Please invest in Our Daily Planet today, by making a one time or monthly contribution.
We do not charge our readers a subscription fee for our content. We want to continue to grow our readership, particularly among millennials and public servants. Voluntary contributions from readers will help us employ interns and freelance journalists, expand our content, and reach a larger audience.
Why This Matters: The number of Americans who believe in climate change is increasing so there is less reason for partisan division about combatting it. But, the study shows that Trump voters are less likely to heed warnings and believe weather forecasts is also a warning that politicizing climate-driven weather emergencies is literally playing with fire. In Oregon, according to Axios, some people in Oregon are resisting evacuations from the state’s wildfires in part because of baseless rumors about left-wing activists looting vacant homes.
Claims of Climate Hype
Axios reported that the researchers from UCLA “examined evacuation patterns” for Hurricane Irma “using GPS phone location data from each affected voting precinct, which allowed them to compare the behaviors of likely Clinton and Trump voters living as closely as 500 ft. apart.” So the data was quite detailed. Apparently, according to the researchers, a few days before the storm’s arrival conservative radio host Rush Limbaugh blamed government officials and the media for “overhyping the hurricane” to “advance this climate change agenda.” When they compared the same people’s behavior during Hurricane Harvey in August 2017 and Hurricane Matthew in October 2016, there was not the same partisan gap in evacuation behavior. The researchers believe the partisan gap that was seen in Irma “was due at least in part to conservative media pushing hurricane skepticism before the storm hit, casting doubt on official predictions of its severity and the need to evacuate,” according to Axios. Axios further explained that the researchers found that while such “‘hurricane trutherism’ existed in pockets before Irma, the researchers noted an unprecedented spike in Google searches for skeptic content in the days leading up to Irma.” In case you wondered, Irma was one of the most expensive storm’s in Florida’s history, and it caused 123 deaths.
Interesting Yale Climate Data
65% believe we should require utilities to produce 20% of their energy from renewable sources
82% believe that the government should provide tax rebates for people using solar panels or driving fuel-efficient vehicles
78% believe that schools should teach about global warming
56% say that a candidate’s views on global warming are an important factor in their vote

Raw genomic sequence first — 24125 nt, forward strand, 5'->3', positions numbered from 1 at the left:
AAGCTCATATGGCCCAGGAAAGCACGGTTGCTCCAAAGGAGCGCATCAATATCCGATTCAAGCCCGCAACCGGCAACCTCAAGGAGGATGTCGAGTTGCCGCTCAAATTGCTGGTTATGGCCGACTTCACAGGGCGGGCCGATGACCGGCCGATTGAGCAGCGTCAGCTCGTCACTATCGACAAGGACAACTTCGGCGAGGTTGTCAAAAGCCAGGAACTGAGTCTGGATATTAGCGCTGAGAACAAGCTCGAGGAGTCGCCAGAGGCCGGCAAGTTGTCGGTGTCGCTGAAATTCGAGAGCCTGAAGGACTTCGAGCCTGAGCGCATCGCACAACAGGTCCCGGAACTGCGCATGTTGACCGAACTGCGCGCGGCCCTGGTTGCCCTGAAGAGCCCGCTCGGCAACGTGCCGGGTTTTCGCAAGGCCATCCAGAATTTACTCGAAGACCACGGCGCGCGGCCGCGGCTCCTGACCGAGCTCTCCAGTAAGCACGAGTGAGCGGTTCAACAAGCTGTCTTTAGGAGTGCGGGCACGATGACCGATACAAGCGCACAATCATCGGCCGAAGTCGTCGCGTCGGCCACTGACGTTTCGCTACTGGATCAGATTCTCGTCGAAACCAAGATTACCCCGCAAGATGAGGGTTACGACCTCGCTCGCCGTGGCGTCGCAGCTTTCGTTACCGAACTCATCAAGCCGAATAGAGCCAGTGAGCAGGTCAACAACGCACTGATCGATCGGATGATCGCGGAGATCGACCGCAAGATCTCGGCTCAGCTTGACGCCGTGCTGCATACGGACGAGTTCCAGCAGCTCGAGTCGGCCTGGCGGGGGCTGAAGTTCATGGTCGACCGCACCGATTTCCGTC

To Go Deeper:Check out the Yale maps that break the data down by counties, metro areas, and Congressional districts.
H/T to Yale Forward candidate Maggie Thomas ENV ’15 who last week achieved the 4400 signatures she needed to appear on the ballot of the 2021 Yale Corporation election. Go Maggie — and all you Yale Friends of the Planet, be sure to vote for her!
Wilton Gregory, appointed the first African American Catholic cardinal, is an ally in the fight against global warming. He not only believes in climate change, but he also has supported the Pope’s landmark environmental treatise— “Laudato Si:’ On Care for our Common Home” —when many archbishops in the United States did not, and put together a plan to address the Pope’s concerns about climate change that has been an inspiration for other faith leaders in Boston, Columbus, Minneapolis, San Diego, and other cities.
This week, just in time for Thanksgiving, we talk with Adam Kolton, the Executive Director of the Alaska Wilderness League about the Arctic National Wildlife Refuge, Arctic Indigenous Communities, and conserving Alaskan wilderness. Watch the entire interview. Here are a few highlights: On the Arctic National Wildlife Refuge: “This is the area where hundreds of […]
This week we had the pleasure of sitting with Luhut Binsar Pandjaitan, Indonesia’s Coordinating Minister for Maritime Affairs and Investment, a title he’s held since October 2019. We asked the minister about how Indonesia is balancing the precarious equation of conserving its rich biodiversity while addressing the duel climate and COVID crises. Now that […]
Our Daily Planet is your daily dose of the stories shaping our world and the ways that you can take action. From the climate crisis to the protection of biodiversity, if these issues matter to you then please subscribe & stay informed!
Your privacy is Important! We promise never to use your email address to send you spam or advertisements.